4. Oncolytic properties of vesicular stomatitis virus (VSV)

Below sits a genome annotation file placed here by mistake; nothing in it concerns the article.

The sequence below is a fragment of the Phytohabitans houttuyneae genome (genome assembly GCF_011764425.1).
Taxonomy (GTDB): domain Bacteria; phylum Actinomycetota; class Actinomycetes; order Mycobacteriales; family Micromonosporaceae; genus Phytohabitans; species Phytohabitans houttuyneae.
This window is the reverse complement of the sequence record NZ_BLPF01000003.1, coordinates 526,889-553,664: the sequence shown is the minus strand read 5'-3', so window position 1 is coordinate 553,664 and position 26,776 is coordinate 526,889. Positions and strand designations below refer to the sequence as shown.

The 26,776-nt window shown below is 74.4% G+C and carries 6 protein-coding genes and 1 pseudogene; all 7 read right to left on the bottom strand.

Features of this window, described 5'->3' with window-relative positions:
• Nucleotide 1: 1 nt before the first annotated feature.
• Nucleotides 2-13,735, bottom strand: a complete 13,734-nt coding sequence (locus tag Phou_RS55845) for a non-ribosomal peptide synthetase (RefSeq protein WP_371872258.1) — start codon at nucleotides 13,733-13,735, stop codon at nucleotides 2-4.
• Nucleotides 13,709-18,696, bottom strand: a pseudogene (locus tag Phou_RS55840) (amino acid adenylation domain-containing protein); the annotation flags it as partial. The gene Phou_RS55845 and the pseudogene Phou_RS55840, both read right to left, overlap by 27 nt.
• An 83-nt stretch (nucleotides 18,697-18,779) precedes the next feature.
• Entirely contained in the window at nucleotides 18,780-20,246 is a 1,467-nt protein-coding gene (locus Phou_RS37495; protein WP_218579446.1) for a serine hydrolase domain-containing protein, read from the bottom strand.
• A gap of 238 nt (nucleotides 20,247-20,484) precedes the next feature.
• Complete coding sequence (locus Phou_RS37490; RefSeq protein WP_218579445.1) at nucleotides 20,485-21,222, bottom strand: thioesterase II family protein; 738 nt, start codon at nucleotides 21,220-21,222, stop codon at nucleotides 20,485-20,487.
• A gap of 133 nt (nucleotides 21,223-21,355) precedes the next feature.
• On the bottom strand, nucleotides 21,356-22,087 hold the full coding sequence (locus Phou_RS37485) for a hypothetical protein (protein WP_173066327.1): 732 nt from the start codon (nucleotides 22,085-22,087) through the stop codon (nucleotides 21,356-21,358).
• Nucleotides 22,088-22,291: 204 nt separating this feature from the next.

Vesicular stomatitis virus (VSV) of the Rhabdoviridae family as an oncolytic agent has been studied recently by numerous investigators [99]. VSV's single-stranded RNA genome is relatively simple, fully understood, and easy to manipulate. The 11 kb VSV genome encodes five genes; these include the nucleocapsid (N) protein, phosphoprotein (P), matrix (M) protein, G protein and large polymerase (L). Bullet-shaped virion is enveloped and encodes all five virus-encoded proteins [100]. VSV causes a relatively harmless nature of oral diseases in livestock and symptomatic human infection is usually rare and is characterized by mild, flu-like symptoms [101]. VSV replicates within the cytoplasm of infected cells, and does not undergo genetic recombination; moreover, it does not integrate any part of its genome into the host, and it is not known to have transformation potential. Another advantage of VSV is fast growth to very high titers in vitro, which eases a purification of large amounts of virus and viral proteins in infected cell lysates [102]. Although VSV rarely causes symptomatic human infection, seroconversion with no obvious signs of illness was reported among laboratory workers, in human populations in endemic regions, as well as animal handlers [103]. VSV as an oncolytic agent is currently being considered by a number of insightful research groups in the USA and Canada. Recent findings revealed that several obstacles for successful oncolytic virotherapy with VSV must be overcome. Although preferential tropism of VSV to the tumor cells has been examined in the case of melanoma, sarcoma, glioblastoma, cervical cancer, breast cancer and leukemia [104 and Ref. within], some scientists are not fully convinced in regards to VSV oncoselectivity [105]. We have been exploited VSV in the study of innate immunity in humans for many years. In our extensive research on the population of 300 people we determined the ability of VSV to replicate within human peripheral blood leukocyte populations obtained from healthy individuals as well as from people with immunocompromised immune system. We have shown that sensitivity among people to VSV is differentiated and depends on the condition of the immune system [106-109]. Thus health status of blood donors as well as their age contributes to the sensitivity of PBL to VSV infection [110]. In addition, we have also shown that VSV replication capacity reflects the progress of HIV infection in peripheral blood leukocytes [111]. Oncolytic virotherapy exploits live viruses and the fact that VSV has been shown to cause viral encephalitis in animal models make the safety the highest priority, especially in individuals with immune system compromised by the disease or chemotherapy [112]. Therefore the current key challenge for successful virotherapy is to generate VSV which is resistant to the host's antiviral immune responses, with better tumor specificity, enhanced oncolytic efficacy, and the most important- has an excellent safety profile. Furthermore, a therapeutic synergy with currently available cancer therapeutics would be also desirable. An additional problem associated with the use of VSV in oncolytic therapy is the fact that individual cancers may vary in their sensitivity to VSV even when these cancers arise from the same tissue type. Carey et al. discovered that the resistance to VSV is related primarily to the constitutive expression of antiviral genes, mainly IFN-inducible genes, prior to infection [113]. To improve safety and selectivity of VSV an attenuated matrix protein mutant (M51RVSV) was generated. Tumor cells often harbor defects in the IFN system, therefore VSV replicates to high levels in many transformed cells. Moreover, continuously proliferating cancer cells often have dysregulated translation machinery conducive to VSV replication [9, 114]. Lyles at al. discovered that wild type VSV inhibits hosts antiviral responses through interfering of the VSV matrix (M) protein with the functions of all the three RNA polymerases (RNAP) [115]. Moreover, M protein interacts with the mRNA export factor Rae1 and Nup98 protein in nucleus inhibiting the export of a subset of mRNAs and triggering a shutoff of host gene expression [116]. However, this M- protein mediated inhibition of mRNA export can be antagonized by IFN, which upregulates the expression of Nup98, Nup96 and Rae1 [117]. In contrast to wild type VSV, M51RVSV is defective for inhibition of the host antiviral response, however it can efficiently induce type I IFN production by normal cells. M51RVSV can produce progeny virions and is capable of inducing apoptosis facilitating selective killing of IFN- sensitive cancer cells, therefore M protein mutants have been proposed as strong candidates for oncolytic viral therapy [104]. To further improve selectivity of VSV different approaches have been undertaken. Recent studies have shown that VSV can be efficiently retargeted to different cellular receptors using measles virus envelope glycoproteins, non-neurotropic envelope glycoprotein of lymphocytic choriomeningitis virus (LCMV), Lassa virus, or human immunodeficiency virus type 1 (HIV-1) gp160 [118-121]. Another engineering strategy focused on controlling post-entry replication of VSV. Kelly et al. demonstrated ablated neurotoxicity of recombinant VSV which had incorporated neuron-specific microRNA target sequences without negatively affecting viral oncolysis [122]. Neuroattenuation of VSV, without perturbing its oncolytic potency has been achieved also through engineering of IRES elements from human rhinovirus type 2 (HRV2) and foot-and-mouth disease virus (FMDV) into VSV to control the translation of the matrix gene (M) [123]. Several studies were also conducted on attenuation of VSV through deleting viral genes or disruption of their order [124-126]. The safety and oncoselectivity of VSV was significantly enhanced in VSVs expressing murine interferon beta (VSV-mIFNβ) or human IFN-β (VSV-hIFNβ) and furthermore, such viruses retained their oncolytic activity against tumor cells in vitro and against tumor xenografts in mice [127, 128]. Safety studies on intravenous administration of oncolytic recombinant VSV confirmed that intravenous administration of VSV-mIFNβ-NIS is well tolerated in C57BL/6 mice as well as in purpose-bred dogs [129, 130]. Moreover, a phase I clinical study is currently underway in patients with liver cancer (NCT01628640), mainly to evaluate the safety of intratumoral administration of VSV expressing human IFN-β [131]. Recently Westcott et al. demonstrated that IFN-2α rather than IFN-β may be more effective for improving VSV selectivity in cancer cells [132]. Other interesting studies on improving therapeutic synergy have shown the oncolytic effect of WT VSV or (VSV)-MΔ51 engineered to express suicide enzyme, cytosine deaminase/uracil phosphoribosyltransferase which allow the conversion of non-toxic prodrug (5-fluorocytosine) into toxic, chemotherapeutic 5-fluorouracil (5-FU), which exhibited a considerable bystander effect at the tumor site [133, 134]. Another important problem associated with oncolytic virus therapy is generation of undesirable host immune response. For example neutralizing antibodies can be raised through prior systemic administration of VSV during therapy. Diverse techniques can be applied to protect the oncolytic virus from inactivation by pre-existing antibodies in the blood. Among such techniques one of them is combination of virotherpy with pharmacological immunosuppression to control immune responses [135, 136]. Other methods involve protecting the VSV from neutralization through virus shielding strategies such as serotype switching when the entire VSV-G glycoprotein gene sequence is replaced with that of another serotype or chemical modification [137].